As much as I lament living in my iPhone, there are times when it is indispensable. Consider this past Independence Day weekend. I got the call, or rather the text message, that I had been waiting on for two days. It was a photo of a 24-foot bowrider, a thumbs-up emoji and a short message.
“July 4th boat secured!” the text read, “and you’re the captain.”
My family and I were headed to the New
Jersey shore but had no definitive plans for the long holiday weekend. One of our more connected friends — she is an executive at Google — changed that with a few keystrokes.
Hers is a waterborne family; they spend a great deal of time in the warmer months stand-up paddleboarding, surfing, sailing small craft, swimming in the ocean and more. But they’ve yet to cross the threshold into powerboating.
She read about the company some time back in a business magazine and downloaded the app soon after. But, as we do, she then got busy with other things. Flash-forward to a few days before Independence Day, and minutes after visualizing a holiday spent on the water, she was deep in the direct messages of several boat owners (via the app, of course) whose listings met our needs.
As luck would have it, one boat was still available that fit four adults, three kids and one goldendoodle. The owner said he’d meet us at the gas dock of a local marina, and we’d be all set.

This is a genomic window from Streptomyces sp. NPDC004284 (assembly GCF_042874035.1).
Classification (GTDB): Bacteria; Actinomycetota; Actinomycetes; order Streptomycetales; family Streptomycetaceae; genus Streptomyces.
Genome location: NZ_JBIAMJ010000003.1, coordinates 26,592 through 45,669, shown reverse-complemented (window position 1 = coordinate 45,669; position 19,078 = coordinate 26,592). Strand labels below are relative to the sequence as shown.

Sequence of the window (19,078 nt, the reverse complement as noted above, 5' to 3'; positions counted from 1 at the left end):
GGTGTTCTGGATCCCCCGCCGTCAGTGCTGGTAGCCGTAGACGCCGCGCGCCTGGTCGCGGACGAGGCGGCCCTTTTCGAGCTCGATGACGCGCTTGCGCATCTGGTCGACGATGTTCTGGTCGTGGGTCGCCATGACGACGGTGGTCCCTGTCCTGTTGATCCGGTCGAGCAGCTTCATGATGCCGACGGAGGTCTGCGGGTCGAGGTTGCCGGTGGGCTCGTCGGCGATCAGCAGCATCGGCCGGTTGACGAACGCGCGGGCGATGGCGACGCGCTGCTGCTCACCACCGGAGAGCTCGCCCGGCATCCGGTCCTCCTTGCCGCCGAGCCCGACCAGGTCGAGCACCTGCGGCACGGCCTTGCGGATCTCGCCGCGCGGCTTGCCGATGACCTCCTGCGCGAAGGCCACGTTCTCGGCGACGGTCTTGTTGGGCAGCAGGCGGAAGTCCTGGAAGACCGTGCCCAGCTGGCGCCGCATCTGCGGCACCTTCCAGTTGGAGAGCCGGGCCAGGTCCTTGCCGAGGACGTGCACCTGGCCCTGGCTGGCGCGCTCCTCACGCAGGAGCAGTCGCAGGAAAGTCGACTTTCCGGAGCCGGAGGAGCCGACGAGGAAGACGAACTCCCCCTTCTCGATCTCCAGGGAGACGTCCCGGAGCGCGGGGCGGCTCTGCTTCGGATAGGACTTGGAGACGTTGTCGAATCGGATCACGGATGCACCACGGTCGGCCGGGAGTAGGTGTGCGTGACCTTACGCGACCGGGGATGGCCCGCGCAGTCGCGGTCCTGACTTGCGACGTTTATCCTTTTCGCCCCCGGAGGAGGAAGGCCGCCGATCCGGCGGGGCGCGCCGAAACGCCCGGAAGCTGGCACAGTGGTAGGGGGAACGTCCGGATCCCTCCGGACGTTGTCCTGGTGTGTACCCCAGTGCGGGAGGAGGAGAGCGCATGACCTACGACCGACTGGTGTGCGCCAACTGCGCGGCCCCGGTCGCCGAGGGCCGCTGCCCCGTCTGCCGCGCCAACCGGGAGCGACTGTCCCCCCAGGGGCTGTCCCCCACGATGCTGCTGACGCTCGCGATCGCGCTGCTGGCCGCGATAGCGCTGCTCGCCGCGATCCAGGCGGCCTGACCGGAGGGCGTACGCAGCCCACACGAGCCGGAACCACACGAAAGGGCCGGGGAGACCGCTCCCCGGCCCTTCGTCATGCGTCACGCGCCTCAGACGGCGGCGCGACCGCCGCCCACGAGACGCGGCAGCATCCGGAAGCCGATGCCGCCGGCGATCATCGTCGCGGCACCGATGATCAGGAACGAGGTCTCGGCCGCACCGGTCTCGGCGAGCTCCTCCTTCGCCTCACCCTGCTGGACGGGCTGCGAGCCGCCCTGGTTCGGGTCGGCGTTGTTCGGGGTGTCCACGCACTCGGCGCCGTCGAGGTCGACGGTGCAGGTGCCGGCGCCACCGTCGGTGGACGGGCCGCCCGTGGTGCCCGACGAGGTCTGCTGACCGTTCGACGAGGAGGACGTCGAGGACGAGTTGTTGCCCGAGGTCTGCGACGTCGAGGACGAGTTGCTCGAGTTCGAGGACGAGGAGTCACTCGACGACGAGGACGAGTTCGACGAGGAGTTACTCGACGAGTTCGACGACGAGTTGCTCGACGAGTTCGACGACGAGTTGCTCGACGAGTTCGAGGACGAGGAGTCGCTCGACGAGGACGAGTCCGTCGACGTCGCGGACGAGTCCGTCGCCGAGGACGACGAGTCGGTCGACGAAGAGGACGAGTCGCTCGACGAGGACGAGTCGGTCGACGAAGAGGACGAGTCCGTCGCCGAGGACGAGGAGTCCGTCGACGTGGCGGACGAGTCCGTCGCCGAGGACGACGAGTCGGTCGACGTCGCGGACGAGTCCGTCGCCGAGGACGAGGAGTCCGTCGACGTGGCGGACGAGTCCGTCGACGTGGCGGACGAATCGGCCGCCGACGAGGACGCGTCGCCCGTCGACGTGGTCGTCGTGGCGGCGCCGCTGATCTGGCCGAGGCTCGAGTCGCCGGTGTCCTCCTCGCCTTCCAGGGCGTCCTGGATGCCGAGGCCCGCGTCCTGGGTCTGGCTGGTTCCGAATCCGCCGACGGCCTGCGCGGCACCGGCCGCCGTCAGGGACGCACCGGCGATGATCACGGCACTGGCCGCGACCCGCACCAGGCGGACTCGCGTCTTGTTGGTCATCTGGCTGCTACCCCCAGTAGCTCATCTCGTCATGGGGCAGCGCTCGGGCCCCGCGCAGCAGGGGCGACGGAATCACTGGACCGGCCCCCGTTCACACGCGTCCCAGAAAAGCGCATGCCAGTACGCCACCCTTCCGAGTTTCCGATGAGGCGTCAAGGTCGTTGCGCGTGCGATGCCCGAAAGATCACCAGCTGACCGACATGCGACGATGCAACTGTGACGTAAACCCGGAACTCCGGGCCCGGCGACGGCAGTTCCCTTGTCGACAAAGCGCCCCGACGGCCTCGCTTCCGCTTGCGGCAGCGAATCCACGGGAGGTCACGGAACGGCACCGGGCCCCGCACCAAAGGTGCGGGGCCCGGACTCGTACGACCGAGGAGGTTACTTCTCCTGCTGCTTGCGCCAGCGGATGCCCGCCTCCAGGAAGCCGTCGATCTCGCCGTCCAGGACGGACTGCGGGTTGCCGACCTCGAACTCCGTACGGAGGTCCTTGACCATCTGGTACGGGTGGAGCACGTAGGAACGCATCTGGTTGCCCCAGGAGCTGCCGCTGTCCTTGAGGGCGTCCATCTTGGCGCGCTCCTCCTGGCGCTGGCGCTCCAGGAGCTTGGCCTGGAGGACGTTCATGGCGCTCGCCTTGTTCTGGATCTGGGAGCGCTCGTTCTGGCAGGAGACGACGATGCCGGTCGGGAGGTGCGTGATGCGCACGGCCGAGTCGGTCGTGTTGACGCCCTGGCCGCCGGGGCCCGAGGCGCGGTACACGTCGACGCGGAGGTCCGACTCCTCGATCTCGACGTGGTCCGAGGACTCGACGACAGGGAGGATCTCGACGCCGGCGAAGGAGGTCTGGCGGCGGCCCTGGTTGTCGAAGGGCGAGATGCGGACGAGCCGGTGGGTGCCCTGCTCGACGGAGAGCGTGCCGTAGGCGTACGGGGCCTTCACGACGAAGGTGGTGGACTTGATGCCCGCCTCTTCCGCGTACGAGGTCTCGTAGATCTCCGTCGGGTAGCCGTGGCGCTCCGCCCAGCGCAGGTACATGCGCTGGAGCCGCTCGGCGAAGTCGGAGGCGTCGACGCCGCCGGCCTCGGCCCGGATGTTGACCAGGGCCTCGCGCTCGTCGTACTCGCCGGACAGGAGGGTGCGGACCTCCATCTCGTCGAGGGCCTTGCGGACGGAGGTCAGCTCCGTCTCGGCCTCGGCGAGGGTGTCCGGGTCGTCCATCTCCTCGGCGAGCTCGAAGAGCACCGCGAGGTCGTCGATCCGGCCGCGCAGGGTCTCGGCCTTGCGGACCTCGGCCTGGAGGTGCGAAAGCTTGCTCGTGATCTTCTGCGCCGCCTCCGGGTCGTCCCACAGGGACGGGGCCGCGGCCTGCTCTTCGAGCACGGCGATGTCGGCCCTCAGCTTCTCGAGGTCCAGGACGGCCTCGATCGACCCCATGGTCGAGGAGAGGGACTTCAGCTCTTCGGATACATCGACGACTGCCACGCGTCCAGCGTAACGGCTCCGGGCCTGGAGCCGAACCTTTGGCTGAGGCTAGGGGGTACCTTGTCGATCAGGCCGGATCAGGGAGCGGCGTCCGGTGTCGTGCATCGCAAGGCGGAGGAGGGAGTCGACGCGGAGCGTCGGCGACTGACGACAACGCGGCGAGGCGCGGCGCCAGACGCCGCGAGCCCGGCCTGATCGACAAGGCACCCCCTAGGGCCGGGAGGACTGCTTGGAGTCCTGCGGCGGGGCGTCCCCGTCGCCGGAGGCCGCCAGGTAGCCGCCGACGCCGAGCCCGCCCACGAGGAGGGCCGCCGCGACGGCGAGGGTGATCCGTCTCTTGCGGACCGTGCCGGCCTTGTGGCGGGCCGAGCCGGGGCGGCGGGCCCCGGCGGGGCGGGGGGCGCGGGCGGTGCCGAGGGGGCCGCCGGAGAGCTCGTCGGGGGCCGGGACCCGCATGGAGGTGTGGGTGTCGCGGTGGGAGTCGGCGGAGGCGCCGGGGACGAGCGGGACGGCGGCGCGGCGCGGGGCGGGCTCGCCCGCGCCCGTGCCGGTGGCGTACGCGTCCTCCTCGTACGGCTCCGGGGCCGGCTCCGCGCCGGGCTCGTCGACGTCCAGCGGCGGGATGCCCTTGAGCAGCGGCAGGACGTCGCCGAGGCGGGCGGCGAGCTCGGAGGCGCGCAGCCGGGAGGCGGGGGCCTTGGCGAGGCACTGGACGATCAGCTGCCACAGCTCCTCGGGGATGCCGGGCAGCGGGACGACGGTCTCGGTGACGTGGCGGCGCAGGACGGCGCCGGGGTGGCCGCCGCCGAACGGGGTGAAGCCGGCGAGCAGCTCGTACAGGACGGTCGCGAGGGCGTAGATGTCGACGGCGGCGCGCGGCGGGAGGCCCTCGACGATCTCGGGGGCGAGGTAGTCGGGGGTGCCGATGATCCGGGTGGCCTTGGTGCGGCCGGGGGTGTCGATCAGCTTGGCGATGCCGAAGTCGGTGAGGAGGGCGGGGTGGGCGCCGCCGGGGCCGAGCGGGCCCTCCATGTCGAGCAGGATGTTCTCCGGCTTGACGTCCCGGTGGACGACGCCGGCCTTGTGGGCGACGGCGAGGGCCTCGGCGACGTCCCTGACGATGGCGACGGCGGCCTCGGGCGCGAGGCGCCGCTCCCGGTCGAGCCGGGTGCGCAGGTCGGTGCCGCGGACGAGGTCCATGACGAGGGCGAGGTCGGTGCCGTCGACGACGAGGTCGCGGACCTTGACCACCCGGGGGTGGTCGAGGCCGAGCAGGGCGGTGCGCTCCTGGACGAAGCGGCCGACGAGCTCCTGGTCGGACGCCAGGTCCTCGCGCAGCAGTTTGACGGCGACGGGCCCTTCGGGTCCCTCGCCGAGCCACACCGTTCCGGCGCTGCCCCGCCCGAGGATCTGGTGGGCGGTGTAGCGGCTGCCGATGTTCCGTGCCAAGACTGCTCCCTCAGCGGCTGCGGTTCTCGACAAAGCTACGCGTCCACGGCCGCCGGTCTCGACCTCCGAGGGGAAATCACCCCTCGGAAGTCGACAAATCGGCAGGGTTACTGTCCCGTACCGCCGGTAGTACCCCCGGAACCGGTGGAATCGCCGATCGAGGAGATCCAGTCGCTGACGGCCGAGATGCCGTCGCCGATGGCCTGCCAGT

There was no description of the boat’s electronics package. Not a massive concern — I wasn’t expecting a pair of 24-inch multifunction displays at the helm — but after reading about significant shoaling in the area, I wanted to arrive prepared to navigate safely.
Again, thank the iPhone. I had GPS navigation in my pocket with both the Navionics and Wavve Boating apps waiting to be pressed into service.
Come July Fourth, we arrived at the marina right on time, as did the boat owner. After a safety inspection and assurances that we had enough PFDs on board for each passenger (we brought one for Charlie, the goldendoodle), plus flares and full fuel, we pushed off.
As we piloted through heavy holiday traffic and weaved in and out of no-wake zones, I explained to them what those zones were. I showed them the engine cutoff lanyard and taught them how important it is to wear it when running at speed. I went over some navigation rules: why it’s preferred for vessels to pass port to port on a river or buoyed channel, for example. And I cautioned them to keep a sharp eye out for the swarms of personal watercraft that seem to come from nowhere at 40 knots.
Everyone got involved. Our friend’s son piloted the boat adroitly in no-wake zones and at speed while his father looked on and gave pointers. When it came time to set the hook, I had them retrieve the anchor from its locker and tie us off once we were secured. We did the same thing when it was time to pull the anchor and head back to meet the boat’s owner at the appointed time.
Lunch on the hook near a popular shoaling anchorage off Townsends Inlet may have closed the deal. Everyone jumped off the swim platform into the cool water, and laughed as the current pulled them away from the stern. Afterward, they all followed my lead and jumped from the bow to take the free ride, floating back on the gentle tide.
The four-hour sortie was a massive success. And while it was my friend who arranged for our borrowed boat, I like to think that I was somewhat personally responsible for converting another new family to boating.
So responsible, in fact, that I’d be willing to wager that next year on Independence Day, I’ll be the one eating a sandwich in a comfortable, reclined position while the new boat owners, our friends, handle the navigation duties.
This article was originally published in the August 2021 issue.